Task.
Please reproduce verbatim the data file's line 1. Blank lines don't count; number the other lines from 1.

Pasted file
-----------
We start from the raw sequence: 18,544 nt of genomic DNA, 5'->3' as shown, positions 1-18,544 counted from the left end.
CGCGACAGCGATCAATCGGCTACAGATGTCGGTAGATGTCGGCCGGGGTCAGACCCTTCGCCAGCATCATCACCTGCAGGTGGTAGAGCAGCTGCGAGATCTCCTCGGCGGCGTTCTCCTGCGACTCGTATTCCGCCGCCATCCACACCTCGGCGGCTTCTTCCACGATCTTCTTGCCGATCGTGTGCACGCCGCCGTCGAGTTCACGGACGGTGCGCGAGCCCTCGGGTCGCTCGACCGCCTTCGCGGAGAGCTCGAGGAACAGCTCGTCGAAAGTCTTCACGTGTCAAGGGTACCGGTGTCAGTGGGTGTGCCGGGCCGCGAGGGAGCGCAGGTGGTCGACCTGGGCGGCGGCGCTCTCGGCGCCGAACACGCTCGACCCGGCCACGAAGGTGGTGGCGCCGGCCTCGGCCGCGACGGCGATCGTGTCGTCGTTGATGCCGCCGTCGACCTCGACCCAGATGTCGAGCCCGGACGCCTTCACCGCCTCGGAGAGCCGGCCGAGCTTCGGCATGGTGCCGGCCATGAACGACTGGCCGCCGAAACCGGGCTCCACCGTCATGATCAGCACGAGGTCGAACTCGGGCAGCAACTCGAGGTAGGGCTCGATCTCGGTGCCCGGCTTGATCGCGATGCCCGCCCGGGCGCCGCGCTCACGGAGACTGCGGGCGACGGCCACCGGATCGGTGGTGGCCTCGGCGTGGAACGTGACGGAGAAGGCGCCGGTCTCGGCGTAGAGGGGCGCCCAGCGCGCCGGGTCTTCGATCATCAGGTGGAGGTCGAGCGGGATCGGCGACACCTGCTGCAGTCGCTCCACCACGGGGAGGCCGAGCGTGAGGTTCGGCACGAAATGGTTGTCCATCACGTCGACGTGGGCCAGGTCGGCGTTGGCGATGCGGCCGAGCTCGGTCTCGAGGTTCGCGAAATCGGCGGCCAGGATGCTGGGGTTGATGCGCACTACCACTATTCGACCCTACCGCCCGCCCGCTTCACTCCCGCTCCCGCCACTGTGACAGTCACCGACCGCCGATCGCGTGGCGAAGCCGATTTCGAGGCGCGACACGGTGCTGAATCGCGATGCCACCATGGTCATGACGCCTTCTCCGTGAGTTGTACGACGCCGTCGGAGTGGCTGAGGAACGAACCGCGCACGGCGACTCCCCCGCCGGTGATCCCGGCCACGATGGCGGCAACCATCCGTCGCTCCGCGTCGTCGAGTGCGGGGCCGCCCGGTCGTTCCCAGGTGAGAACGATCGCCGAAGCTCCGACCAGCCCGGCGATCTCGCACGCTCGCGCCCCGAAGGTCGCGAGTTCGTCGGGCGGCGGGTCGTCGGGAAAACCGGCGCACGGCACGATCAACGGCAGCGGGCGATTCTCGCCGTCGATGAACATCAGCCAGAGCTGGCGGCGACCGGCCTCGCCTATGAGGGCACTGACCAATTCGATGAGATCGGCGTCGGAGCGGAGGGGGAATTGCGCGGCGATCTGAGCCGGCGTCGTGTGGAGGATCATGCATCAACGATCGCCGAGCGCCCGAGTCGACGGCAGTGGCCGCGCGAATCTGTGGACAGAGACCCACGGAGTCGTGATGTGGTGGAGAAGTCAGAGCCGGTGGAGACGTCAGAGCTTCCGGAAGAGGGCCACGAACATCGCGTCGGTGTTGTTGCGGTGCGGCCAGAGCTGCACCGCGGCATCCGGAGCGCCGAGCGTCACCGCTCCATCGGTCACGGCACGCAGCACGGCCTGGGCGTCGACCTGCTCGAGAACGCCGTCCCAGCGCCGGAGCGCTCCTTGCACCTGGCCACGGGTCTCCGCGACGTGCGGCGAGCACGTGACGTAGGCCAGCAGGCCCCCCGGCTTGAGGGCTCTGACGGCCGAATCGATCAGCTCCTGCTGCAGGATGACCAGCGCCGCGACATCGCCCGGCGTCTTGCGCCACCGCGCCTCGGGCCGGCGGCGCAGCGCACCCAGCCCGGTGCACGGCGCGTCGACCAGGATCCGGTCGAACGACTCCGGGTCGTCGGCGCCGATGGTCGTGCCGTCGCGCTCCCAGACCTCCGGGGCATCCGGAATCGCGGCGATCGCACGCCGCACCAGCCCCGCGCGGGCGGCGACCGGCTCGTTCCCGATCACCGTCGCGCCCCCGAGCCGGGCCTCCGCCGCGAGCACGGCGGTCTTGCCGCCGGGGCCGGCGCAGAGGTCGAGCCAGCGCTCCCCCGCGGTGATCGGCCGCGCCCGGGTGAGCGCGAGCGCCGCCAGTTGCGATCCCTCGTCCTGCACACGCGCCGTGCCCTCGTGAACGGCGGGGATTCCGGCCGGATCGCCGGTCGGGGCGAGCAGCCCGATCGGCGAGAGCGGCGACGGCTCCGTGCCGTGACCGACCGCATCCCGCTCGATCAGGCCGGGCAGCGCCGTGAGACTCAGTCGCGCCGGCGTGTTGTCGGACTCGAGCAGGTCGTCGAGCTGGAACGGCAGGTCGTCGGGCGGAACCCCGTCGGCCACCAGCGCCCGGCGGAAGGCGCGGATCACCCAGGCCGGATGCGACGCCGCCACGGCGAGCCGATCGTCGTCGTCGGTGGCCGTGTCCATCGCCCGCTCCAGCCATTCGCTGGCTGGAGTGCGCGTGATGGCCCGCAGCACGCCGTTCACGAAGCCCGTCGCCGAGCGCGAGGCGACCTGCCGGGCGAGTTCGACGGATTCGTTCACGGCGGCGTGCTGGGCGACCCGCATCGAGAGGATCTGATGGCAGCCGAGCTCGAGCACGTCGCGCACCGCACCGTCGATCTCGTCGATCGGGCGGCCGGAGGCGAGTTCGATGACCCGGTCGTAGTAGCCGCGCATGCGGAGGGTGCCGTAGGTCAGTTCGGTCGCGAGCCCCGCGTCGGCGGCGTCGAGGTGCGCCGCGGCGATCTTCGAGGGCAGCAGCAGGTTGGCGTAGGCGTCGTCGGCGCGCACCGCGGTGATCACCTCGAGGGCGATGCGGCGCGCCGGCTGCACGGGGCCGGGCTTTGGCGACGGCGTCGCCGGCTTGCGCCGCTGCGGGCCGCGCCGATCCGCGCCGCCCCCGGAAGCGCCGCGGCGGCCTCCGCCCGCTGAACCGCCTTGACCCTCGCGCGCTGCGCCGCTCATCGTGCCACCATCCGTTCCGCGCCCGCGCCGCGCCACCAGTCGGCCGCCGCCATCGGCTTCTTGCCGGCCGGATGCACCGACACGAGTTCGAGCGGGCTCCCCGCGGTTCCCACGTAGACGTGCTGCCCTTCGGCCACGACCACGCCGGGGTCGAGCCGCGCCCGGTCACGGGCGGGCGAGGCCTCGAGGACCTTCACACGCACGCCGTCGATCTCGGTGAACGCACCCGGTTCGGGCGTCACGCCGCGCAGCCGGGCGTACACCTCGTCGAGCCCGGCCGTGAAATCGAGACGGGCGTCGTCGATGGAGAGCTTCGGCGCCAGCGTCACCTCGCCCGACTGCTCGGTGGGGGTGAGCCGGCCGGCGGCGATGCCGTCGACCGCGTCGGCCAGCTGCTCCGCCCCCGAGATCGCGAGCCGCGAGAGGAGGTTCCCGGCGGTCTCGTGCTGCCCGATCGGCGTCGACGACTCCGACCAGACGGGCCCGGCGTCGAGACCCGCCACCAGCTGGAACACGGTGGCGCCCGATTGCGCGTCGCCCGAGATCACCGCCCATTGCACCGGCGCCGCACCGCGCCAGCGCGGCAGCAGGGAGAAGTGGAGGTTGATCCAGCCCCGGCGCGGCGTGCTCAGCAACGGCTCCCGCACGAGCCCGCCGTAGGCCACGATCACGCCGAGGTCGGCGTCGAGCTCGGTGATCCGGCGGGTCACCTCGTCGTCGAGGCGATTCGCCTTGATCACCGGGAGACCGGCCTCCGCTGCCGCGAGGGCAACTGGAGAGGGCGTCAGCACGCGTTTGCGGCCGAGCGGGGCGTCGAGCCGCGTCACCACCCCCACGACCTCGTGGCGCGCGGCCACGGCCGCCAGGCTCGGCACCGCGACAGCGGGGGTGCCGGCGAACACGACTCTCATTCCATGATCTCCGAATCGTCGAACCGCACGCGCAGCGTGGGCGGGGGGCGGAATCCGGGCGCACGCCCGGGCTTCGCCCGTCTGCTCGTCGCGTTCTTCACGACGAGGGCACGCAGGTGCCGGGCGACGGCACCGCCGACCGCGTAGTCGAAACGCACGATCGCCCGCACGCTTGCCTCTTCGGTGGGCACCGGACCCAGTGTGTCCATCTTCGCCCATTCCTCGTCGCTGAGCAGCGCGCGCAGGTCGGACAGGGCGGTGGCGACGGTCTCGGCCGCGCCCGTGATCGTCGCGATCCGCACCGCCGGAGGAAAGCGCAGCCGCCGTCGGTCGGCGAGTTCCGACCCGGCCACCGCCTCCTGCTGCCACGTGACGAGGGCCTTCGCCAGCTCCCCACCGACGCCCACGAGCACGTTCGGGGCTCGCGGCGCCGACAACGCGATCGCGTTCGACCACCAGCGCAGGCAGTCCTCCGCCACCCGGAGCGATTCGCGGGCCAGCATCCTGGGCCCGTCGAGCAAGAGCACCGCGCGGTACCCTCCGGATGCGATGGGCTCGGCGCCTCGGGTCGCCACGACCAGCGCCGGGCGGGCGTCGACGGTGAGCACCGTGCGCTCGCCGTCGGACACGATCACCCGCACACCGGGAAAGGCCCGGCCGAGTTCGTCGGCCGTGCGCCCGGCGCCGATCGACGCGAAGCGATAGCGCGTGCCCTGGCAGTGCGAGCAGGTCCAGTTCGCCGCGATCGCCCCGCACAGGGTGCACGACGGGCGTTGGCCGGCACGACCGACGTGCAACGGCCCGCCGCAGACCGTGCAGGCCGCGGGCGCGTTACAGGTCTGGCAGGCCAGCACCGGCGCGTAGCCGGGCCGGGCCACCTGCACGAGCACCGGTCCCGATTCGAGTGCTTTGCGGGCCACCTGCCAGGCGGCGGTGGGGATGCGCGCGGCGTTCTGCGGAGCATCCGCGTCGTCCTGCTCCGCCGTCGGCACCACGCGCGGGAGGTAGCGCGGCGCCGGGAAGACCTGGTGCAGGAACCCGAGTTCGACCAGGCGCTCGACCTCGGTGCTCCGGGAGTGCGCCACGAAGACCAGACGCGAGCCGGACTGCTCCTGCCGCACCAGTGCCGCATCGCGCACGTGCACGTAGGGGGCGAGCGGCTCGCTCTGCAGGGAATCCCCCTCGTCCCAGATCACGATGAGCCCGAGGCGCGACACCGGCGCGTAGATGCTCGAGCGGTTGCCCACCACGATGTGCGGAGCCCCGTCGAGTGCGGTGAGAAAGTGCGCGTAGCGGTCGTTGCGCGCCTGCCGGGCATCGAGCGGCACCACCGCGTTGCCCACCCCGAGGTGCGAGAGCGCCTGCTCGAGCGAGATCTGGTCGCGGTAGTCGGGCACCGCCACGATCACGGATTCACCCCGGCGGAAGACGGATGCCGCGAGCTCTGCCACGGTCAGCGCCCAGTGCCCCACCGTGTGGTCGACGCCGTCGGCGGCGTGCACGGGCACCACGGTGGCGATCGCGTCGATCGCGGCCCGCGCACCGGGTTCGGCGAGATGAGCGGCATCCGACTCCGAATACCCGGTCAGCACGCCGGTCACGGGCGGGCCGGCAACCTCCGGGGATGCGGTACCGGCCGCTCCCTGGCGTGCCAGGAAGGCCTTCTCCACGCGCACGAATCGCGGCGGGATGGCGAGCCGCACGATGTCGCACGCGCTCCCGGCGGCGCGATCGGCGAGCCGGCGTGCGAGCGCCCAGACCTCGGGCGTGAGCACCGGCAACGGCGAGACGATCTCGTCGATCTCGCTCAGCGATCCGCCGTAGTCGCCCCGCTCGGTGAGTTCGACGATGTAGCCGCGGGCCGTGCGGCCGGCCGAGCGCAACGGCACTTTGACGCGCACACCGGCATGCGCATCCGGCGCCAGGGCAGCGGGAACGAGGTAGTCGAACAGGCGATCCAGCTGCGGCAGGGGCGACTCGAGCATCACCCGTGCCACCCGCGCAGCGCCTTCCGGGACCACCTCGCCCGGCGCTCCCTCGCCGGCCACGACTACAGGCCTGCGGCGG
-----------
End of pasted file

We start from the raw sequence: 18,544 nt of genomic DNA, 5'->3' as shown, positions 1-18,544 counted from the left end.